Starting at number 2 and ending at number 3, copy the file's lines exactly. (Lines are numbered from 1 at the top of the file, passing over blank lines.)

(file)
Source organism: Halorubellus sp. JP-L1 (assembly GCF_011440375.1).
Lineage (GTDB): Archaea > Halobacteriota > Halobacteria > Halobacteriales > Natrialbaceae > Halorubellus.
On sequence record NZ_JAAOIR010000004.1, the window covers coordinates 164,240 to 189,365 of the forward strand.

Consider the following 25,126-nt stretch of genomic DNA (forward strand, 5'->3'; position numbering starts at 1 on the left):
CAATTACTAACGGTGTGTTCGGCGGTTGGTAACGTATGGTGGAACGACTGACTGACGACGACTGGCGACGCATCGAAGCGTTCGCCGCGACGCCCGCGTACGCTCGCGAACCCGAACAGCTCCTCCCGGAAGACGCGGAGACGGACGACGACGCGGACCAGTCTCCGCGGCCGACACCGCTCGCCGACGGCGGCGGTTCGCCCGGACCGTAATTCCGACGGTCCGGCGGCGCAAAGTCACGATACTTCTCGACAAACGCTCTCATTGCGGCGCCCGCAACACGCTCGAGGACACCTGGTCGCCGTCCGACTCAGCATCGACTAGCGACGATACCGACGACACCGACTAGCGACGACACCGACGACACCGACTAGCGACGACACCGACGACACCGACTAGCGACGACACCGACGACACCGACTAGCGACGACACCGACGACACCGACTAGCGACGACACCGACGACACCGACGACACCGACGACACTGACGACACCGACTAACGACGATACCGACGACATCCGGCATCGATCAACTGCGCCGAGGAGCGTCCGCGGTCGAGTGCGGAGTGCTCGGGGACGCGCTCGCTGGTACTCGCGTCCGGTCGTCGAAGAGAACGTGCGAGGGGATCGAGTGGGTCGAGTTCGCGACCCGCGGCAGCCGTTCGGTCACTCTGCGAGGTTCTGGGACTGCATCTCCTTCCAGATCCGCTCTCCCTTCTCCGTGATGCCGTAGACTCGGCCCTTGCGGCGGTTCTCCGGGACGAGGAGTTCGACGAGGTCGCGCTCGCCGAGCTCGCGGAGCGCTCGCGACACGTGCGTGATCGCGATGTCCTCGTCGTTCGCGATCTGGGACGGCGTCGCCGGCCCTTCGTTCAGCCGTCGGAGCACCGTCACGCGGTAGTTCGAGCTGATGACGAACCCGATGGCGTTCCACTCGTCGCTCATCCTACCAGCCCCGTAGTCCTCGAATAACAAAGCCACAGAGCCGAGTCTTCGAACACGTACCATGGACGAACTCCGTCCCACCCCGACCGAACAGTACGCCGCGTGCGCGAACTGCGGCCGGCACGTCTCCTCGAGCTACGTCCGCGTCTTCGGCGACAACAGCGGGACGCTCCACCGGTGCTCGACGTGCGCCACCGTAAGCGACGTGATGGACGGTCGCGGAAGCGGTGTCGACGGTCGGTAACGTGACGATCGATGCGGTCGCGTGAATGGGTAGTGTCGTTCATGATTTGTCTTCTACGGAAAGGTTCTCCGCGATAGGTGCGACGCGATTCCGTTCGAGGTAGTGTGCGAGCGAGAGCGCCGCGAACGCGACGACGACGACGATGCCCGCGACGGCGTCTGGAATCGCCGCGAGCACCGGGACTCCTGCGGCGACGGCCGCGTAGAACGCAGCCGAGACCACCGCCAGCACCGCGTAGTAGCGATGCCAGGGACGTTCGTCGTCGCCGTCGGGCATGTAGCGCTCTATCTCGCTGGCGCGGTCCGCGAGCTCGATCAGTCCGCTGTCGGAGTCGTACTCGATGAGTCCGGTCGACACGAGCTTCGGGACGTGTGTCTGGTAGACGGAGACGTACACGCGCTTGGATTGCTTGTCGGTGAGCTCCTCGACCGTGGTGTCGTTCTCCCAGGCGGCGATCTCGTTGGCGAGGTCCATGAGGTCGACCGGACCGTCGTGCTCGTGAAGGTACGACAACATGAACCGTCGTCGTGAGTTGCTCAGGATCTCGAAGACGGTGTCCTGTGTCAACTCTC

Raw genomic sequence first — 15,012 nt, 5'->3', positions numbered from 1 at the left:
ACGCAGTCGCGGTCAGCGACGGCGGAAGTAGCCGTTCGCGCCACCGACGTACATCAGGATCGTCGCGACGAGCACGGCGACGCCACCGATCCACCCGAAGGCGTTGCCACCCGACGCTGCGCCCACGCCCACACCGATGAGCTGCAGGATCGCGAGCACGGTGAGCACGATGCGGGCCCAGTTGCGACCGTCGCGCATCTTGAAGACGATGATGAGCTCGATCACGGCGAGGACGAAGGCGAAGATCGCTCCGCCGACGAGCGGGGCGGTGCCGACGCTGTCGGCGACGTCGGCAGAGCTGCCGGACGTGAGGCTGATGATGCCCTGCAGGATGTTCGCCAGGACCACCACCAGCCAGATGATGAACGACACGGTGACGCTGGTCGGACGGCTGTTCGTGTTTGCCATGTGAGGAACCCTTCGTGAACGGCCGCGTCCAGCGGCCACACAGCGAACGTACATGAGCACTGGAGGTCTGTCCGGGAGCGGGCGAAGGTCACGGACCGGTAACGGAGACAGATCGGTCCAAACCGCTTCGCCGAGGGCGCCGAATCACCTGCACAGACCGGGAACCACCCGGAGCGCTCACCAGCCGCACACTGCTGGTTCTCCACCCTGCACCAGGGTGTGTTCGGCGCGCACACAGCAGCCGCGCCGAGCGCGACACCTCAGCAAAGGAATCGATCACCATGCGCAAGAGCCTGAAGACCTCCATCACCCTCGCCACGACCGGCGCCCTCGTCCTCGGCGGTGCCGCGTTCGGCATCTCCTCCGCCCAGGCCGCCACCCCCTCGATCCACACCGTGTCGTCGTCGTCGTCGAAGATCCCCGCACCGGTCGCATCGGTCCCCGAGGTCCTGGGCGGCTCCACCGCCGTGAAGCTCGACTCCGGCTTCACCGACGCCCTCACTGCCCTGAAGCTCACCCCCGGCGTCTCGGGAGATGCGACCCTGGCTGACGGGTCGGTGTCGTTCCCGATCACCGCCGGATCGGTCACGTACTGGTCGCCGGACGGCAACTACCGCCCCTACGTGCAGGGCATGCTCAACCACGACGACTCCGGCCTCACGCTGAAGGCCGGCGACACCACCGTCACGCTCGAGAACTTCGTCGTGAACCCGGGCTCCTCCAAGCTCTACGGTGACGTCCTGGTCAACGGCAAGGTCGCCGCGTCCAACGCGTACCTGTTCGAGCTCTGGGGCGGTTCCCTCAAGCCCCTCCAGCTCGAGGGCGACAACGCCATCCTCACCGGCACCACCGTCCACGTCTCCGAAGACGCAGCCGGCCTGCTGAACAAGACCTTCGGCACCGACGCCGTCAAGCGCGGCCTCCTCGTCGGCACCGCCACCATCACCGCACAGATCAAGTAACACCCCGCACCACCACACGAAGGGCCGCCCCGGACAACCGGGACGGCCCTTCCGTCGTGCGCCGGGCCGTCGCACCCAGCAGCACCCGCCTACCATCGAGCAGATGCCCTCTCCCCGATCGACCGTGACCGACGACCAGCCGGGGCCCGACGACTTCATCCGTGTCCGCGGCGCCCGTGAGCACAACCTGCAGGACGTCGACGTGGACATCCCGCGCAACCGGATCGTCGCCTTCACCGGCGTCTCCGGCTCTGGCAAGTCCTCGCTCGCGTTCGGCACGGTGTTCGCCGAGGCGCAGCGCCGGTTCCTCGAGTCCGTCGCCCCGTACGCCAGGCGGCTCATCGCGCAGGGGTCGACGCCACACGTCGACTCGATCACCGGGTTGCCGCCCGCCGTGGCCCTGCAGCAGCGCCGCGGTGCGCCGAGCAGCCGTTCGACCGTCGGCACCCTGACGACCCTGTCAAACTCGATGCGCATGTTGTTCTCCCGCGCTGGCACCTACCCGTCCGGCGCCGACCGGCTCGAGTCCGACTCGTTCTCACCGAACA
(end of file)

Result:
Lineage (GTDB): Archaea > Halobacteriota > Halobacteria > Halobacteriales > Natrialbaceae > Halorubellus.
On sequence record NZ_JAAOIR010000004.1, the window covers coordinates 164,240 to 189,365 of the forward strand.